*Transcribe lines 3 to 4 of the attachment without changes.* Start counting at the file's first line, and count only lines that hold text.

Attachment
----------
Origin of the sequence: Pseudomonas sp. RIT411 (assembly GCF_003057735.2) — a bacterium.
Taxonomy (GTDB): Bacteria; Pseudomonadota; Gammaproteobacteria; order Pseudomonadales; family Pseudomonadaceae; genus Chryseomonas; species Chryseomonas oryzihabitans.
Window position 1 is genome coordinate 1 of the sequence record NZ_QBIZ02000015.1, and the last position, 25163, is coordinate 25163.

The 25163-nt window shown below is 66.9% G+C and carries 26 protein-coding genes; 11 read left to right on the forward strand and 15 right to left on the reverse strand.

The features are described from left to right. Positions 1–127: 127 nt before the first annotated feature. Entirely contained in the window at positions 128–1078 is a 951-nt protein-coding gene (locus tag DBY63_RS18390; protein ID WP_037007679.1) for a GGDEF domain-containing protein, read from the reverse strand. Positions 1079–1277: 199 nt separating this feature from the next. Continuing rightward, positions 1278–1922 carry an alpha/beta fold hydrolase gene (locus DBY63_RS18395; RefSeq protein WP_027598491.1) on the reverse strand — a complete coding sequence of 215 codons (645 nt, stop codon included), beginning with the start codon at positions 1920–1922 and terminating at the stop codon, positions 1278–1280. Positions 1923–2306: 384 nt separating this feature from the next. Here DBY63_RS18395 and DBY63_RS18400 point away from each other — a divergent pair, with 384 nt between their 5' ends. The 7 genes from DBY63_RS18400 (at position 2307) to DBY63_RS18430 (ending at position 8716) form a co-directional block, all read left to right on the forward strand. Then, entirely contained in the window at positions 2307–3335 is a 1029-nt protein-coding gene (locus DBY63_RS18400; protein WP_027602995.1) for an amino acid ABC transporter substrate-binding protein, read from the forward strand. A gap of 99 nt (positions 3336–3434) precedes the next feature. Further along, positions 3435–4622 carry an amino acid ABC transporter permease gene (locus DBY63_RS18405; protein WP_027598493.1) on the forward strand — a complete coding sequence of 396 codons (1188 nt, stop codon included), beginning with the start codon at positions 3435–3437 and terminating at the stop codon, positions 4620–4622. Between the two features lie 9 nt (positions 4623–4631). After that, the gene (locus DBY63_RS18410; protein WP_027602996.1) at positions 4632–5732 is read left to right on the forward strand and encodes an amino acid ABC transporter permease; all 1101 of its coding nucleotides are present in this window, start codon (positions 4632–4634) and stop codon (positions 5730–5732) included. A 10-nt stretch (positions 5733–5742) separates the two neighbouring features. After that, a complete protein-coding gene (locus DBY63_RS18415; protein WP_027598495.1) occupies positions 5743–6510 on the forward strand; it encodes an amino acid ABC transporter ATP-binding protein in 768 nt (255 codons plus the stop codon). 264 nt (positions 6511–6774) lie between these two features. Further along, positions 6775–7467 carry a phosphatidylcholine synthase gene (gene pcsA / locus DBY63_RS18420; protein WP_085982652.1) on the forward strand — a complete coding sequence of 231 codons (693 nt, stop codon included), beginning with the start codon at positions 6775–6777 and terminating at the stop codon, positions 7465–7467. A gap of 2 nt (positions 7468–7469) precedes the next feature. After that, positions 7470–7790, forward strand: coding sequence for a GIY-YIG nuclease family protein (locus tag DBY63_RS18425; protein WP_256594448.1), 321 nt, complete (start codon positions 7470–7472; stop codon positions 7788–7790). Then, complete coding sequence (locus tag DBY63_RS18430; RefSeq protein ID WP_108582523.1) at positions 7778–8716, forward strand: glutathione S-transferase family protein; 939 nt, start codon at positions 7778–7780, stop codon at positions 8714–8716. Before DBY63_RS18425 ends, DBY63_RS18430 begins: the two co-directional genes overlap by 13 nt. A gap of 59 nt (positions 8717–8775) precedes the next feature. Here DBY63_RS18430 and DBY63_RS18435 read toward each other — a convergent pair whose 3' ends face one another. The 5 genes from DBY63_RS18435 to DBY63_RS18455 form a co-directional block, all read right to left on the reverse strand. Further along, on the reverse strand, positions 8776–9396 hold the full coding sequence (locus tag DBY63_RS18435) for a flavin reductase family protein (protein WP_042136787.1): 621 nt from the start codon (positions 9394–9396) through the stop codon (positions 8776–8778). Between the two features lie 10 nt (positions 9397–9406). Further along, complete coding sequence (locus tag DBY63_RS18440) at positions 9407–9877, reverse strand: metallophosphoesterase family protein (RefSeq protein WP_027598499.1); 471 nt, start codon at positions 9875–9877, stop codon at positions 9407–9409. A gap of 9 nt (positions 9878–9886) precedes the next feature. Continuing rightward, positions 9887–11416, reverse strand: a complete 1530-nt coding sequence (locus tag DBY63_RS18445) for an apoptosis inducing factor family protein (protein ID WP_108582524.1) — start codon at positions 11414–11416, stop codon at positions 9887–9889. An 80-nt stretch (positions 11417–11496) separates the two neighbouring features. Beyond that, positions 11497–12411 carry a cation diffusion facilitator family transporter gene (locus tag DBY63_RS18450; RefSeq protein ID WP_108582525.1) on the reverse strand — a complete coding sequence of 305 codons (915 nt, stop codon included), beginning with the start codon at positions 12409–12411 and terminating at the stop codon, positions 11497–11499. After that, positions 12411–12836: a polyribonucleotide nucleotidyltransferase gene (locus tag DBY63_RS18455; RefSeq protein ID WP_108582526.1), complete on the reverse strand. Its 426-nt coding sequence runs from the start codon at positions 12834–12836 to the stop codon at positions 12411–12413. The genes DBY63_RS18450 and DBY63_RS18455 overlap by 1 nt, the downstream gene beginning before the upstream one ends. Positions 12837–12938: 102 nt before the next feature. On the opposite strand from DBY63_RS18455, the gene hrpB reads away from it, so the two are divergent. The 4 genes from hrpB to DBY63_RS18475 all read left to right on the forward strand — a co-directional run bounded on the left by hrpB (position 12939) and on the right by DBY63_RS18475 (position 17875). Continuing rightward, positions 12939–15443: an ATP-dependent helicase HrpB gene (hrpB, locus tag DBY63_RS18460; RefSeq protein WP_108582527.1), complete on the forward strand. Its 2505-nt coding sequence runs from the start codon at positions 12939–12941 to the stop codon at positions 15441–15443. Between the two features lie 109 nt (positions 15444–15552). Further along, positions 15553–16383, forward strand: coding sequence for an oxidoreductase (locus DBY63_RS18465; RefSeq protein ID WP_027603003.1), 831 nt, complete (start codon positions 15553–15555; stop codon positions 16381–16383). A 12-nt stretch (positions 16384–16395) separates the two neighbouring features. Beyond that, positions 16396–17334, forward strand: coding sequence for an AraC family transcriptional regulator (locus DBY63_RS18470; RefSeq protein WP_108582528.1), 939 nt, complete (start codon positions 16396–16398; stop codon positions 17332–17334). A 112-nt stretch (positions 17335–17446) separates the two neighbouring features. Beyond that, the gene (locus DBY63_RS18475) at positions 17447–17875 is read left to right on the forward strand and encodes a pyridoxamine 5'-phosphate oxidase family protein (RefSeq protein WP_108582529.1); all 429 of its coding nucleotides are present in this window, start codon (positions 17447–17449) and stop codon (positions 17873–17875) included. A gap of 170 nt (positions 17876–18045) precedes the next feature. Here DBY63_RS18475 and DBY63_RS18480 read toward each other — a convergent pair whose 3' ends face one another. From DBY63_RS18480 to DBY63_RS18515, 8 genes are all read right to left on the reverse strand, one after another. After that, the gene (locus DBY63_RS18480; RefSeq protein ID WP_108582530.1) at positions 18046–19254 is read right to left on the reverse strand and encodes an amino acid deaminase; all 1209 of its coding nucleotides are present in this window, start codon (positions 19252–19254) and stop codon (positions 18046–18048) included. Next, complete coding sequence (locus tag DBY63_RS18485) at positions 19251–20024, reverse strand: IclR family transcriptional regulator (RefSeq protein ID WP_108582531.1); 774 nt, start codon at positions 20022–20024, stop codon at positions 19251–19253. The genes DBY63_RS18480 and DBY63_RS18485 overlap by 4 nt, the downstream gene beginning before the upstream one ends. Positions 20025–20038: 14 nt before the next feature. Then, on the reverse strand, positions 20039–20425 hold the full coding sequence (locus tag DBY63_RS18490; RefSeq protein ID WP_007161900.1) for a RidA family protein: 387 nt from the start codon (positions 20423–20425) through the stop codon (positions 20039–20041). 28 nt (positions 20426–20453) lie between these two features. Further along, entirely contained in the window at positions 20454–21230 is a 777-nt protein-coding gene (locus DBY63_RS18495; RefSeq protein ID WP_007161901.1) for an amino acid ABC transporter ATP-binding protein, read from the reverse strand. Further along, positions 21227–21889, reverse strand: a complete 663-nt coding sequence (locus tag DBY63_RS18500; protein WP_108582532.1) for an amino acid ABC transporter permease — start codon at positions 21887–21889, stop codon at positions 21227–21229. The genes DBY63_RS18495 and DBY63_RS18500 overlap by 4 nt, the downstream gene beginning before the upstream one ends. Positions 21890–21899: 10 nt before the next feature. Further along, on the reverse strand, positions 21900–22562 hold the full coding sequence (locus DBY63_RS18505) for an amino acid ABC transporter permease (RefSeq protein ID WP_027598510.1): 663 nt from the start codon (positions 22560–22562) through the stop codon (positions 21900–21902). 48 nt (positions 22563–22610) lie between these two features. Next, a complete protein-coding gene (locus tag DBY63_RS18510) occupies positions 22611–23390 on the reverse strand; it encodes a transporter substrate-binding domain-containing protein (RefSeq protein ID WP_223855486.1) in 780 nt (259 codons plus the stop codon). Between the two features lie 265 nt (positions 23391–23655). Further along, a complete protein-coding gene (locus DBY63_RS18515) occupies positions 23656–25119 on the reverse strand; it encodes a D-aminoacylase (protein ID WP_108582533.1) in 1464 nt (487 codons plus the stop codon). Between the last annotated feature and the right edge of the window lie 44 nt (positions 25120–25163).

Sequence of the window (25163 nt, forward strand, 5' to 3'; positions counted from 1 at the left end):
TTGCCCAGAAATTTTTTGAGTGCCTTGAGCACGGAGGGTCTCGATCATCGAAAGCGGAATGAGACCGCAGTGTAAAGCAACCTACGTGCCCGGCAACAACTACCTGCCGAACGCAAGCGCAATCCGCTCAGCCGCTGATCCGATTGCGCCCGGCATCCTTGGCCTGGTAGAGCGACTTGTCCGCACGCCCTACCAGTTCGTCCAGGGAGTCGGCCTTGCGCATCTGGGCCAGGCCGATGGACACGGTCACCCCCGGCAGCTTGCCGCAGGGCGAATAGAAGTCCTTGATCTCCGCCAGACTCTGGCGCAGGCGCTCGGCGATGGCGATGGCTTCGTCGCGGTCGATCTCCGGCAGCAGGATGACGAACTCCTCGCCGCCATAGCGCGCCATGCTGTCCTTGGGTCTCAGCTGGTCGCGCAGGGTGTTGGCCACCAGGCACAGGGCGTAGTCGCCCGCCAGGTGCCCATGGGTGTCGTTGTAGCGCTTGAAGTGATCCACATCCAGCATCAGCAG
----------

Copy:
Window position 1 is genome coordinate 1 of the sequence record NZ_QBIZ02000015.1, and the last position, 25163, is coordinate 25163.

The 25163-nt window shown below is 66.9% G+C and carries 26 protein-coding genes; 11 read left to right on the forward strand and 15 right to left on the reverse strand.